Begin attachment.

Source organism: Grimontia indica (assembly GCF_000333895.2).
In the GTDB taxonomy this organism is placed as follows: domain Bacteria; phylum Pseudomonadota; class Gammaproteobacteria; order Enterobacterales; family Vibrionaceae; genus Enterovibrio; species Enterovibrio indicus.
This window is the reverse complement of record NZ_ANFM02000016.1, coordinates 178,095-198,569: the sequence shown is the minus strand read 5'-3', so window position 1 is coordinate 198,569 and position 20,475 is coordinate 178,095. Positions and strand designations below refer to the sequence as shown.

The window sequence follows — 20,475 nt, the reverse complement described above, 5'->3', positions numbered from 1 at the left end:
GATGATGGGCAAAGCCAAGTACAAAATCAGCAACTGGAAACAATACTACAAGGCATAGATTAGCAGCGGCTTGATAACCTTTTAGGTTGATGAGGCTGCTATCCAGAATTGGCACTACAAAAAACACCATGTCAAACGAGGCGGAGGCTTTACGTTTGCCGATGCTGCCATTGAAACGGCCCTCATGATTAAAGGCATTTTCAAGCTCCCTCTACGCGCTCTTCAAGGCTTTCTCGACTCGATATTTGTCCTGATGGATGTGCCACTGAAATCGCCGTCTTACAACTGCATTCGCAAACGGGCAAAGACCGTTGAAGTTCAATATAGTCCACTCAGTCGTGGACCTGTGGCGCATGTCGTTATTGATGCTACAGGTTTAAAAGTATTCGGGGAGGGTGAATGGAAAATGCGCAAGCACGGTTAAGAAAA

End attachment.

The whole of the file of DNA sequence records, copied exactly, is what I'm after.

Source organism: Grimontia indica (assembly GCF_000333895.2).
In the GTDB taxonomy this organism is placed as follows: domain Bacteria; phylum Pseudomonadota; class Gammaproteobacteria; order Enterobacterales; family Vibrionaceae; genus Enterovibrio; species Enterovibrio indicus.
This window is the reverse complement of record NZ_ANFM02000016.1, coordinates 178,095-198,569: the sequence shown is the minus strand read 5'-3', so window position 1 is coordinate 198,569 and position 20,475 is coordinate 178,095. Positions and strand designations below refer to the sequence as shown.

The window sequence follows — 20,475 nt, the reverse complement described above, 5'->3', positions numbered from 1 at the left end:
GATGATGGGCAAAGCCAAGTACAAAATCAGCAACTGGAAACAATACTACAAGGCATAGATTAGCAGCGGCTTGATAACCTTTTAGGTTGATGAGGCTGCTATCCAGAATTGGCACTACAAAAAACACCATGTCAAACGAGGCGGAGGCTTTACGTTTGCCGATGCTGCCATTGAAACGGCCCTCATGATTAAAGGCATTTTCAAGCTCCCTCTACGCGCTCTTCAAGGCTTTCTCGACTCGATATTTGTCCTGATGGATGTGCCACTGAAATCGCCGTCTTACAACTGCATTCGCAAACGGGCAAAGACCGTTGAAGTTCAATATAGTCCACTCAGTCGTGGACCTGTGGCGCATGTCGTTATTGATGCTACAGGTTTAAAAGTATTCGGGGAGGGTGAATGGAAAATGCGCAAGCACGGTTAAGAAAA